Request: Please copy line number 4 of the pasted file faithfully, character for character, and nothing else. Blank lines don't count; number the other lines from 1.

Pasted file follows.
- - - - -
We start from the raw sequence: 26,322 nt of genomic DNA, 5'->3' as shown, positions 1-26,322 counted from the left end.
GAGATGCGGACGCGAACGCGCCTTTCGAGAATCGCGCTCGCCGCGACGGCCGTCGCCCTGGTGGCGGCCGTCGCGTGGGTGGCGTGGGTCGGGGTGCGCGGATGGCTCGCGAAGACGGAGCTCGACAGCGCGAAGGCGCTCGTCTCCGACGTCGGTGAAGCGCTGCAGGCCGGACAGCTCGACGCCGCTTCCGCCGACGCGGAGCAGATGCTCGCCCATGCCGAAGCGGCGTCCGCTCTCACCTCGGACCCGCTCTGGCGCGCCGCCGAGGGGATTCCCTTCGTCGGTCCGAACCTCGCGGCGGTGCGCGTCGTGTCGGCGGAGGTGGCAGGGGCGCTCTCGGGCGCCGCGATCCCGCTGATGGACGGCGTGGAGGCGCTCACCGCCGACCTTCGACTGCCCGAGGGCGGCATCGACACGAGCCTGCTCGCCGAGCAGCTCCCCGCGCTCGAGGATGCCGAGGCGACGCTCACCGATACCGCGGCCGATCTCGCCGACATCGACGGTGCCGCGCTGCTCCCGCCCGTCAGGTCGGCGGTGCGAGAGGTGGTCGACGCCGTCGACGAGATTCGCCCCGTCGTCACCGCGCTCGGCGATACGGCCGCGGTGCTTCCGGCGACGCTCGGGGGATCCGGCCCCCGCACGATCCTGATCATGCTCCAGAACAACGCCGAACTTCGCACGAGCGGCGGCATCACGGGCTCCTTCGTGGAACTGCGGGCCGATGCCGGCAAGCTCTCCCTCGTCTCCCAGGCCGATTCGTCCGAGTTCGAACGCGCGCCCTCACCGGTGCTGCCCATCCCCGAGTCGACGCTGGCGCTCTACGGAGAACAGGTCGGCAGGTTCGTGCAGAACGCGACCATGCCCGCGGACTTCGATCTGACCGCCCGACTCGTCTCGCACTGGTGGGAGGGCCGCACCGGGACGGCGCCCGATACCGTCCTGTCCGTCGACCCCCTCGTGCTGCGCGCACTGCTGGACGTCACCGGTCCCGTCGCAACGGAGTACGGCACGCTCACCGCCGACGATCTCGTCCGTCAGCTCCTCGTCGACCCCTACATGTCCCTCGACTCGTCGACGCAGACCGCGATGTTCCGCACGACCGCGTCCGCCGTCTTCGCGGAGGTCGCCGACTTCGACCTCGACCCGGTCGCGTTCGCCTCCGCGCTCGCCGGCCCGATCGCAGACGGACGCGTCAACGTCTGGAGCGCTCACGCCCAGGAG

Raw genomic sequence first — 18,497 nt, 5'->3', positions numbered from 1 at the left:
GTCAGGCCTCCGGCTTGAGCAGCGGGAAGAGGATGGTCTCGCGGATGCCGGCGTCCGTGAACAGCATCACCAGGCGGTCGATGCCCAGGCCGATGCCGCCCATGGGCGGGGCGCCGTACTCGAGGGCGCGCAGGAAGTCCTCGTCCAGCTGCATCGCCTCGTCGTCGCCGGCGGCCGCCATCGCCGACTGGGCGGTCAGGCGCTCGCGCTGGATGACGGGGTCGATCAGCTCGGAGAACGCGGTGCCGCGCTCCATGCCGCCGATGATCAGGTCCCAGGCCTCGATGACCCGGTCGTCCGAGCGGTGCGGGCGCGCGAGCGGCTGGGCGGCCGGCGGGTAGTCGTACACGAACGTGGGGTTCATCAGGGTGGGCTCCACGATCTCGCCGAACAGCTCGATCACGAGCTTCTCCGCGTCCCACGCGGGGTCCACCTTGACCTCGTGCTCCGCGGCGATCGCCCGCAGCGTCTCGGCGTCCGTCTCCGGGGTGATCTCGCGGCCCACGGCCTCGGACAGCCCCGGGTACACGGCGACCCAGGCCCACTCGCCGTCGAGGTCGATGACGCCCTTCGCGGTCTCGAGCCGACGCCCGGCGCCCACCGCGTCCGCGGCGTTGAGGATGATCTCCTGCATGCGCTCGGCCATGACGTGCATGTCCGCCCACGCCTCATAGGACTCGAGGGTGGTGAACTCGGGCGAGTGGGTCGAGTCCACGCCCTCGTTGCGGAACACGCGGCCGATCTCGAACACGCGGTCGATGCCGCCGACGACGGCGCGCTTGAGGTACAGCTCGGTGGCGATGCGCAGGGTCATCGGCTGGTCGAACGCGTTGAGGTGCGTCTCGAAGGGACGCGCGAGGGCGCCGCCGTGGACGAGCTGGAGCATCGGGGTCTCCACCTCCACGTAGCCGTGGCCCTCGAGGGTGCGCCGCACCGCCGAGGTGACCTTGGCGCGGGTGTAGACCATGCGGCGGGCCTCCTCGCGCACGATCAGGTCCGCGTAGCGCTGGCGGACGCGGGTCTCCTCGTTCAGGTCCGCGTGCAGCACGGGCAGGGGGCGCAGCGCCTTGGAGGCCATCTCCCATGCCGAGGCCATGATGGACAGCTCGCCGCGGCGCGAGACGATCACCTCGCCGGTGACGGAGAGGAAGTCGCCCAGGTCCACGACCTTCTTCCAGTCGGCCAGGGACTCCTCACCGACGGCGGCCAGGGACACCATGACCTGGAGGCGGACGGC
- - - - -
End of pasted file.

GTCAGGCCTCCGGCTTGAGCAGCGGGAAGAGGATGGTCTCGCGGATGCCGGCGTCCGTGAACAGCATCACCAGGCGGTCGATGCCCAGGCCGATGCCGCCCATGGGCGGGGCGCCGTACTCGAGGGCGCGCAGGAAGTCCTCGTCCAGCTGCATCGCCTCGTCGTCGCCGGCGGCCGCCATCGCCGACTGGGCGGTCAGGCGCTCGCGCTGGATGACGGGGTCGATCAGCTCGGAGAACGCGGTGCCGCGCTCCATGCCGCCGATGATCAGGTCCCAGGCCTCGATGACCCGGTCGTCCGAGCGGTGCGGGCGCGCGAGCGGCTGGGCGGCCGGCGGGTAGTCGTACACGAACGTGGGGTTCATCAGGGTGGGCTCCACGATCTCGCCGAACAGCTCGATCACGAGCTTCTCCGCGTCCCACGCGGGGTCCACCTTGACCTCGTGCTCCGCGGCGATCGCCCGCAGCGTCTCGGCGTCCGTCTCCGGGGTGATCTCGCGGCCCACGGCCTCGGACAGCCCCGGGTACACGGCGACCCAGGCCCACTCGCCGTCGAGGTCGATGACGCCCTTCGCGGTCTCGAGCCGACGCCCGGCGCCCACCGCGTCCGCGGCGTTGAGGATGATCTCCTGCATGCGCTCGGCCATGACGTGCATGTCCGCCCACGCCTCATAGGACTCGAGGGTGGTGAACTCGGGCGAGTGGGTCGAGTCCACGCCCTCGTTGCGGAACACGCGGCCGATCTCGAACACGCGGTCGATGCCGCCGACGACGGCGCGCTTGAGGTACAGCTCGGTGGCGATGCGCAGGGTCATCGGCTGGTCGAACGCGTTGAGGTGCGTCTCGAAGGGACGCGCGAGGGCGCCGCCGTGGACGAGCTGGAGCATCGGGGTCTCCACCTCCACGTAGCCGTGGCCCTCGAGGGTGCGCCGCACCGCCGAGGTGACCTTGGCGCGGGTGTAGACCATGCGGCGGGCCTCCTCGCGCACGATCAGGTCCGCGTAGCGCTGGCGGACGCGGGTCTCCTCGTTCAGGTCCGCGTGCAGCACGGGCAGGGGGCGCAGCGCCTTGGAGGCCATCTCCCATGCCGAGGCCATGATGGACAGCTCGCCGCGGCGCGAGACGATCACCTCGCCGGTGACGGAGAGGAAGTCGCCCAGGTCCACGACCTTCTTCCAGTCGGCCAGGGACTCCTCACCGACGGCGGCCAGGGACACCATGACCTGGAGGCGGACGGC